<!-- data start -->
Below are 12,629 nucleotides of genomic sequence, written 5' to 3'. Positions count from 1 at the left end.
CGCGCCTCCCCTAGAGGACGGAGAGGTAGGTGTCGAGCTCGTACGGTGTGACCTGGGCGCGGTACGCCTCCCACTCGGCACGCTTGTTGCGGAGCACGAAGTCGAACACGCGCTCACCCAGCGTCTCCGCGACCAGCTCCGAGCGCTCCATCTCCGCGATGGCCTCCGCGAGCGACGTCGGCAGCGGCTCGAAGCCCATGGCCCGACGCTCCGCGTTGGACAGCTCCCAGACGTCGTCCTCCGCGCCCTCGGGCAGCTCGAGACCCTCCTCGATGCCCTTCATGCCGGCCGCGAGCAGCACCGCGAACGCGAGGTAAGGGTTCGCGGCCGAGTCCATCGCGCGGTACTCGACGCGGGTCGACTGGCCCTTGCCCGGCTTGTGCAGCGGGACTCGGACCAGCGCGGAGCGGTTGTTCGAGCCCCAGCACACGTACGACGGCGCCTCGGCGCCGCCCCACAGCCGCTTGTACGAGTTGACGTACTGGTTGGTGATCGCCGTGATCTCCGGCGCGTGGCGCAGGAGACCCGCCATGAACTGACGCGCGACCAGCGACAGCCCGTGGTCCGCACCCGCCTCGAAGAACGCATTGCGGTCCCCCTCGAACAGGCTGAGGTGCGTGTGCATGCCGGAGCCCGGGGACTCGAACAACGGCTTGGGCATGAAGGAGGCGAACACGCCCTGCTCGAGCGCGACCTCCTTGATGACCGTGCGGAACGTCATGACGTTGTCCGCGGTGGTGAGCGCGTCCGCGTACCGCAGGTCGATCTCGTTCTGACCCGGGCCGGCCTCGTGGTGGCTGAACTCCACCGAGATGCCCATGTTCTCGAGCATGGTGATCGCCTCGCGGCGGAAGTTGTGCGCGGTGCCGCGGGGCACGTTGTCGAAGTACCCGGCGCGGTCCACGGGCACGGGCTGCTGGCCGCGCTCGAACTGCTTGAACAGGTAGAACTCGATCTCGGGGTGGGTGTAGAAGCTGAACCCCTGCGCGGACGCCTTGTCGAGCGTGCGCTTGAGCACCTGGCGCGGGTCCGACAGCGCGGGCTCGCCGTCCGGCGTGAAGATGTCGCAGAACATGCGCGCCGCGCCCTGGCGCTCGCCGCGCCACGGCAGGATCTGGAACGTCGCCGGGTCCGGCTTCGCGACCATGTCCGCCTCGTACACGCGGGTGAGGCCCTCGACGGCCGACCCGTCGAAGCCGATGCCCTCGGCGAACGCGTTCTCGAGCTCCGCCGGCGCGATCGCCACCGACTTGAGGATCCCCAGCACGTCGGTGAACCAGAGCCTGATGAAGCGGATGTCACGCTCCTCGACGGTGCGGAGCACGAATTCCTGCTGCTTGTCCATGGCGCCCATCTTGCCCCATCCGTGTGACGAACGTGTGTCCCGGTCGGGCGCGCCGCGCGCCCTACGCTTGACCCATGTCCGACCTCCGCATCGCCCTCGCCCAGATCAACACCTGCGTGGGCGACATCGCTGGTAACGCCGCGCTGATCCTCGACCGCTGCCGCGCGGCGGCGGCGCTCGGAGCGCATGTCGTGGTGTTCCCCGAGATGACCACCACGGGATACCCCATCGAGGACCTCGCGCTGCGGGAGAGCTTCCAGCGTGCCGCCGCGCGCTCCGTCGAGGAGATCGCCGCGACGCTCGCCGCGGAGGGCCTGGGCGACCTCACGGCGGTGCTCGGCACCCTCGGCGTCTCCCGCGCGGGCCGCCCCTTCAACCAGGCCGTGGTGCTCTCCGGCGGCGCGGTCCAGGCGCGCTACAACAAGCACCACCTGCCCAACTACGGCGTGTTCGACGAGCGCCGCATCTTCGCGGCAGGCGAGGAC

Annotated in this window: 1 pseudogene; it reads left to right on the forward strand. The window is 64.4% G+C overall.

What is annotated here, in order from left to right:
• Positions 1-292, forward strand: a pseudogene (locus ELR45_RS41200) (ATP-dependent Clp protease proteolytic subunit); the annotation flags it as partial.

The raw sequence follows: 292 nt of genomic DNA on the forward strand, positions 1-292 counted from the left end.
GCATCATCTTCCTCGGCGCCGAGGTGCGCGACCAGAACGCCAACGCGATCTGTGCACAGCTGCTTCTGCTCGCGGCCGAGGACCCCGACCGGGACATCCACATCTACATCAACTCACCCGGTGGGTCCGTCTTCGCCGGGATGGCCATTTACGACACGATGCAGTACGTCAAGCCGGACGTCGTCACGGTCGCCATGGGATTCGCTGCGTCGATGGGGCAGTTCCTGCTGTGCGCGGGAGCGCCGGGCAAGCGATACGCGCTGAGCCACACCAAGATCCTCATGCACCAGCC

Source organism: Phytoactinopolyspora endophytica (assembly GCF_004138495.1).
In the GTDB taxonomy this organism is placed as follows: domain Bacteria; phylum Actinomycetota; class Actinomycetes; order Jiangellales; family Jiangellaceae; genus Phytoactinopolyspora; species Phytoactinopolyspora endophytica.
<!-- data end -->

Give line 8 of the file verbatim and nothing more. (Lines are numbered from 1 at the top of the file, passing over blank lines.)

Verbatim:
Source organism: Phytoactinopolyspora endophytica (assembly GCF_004138495.1).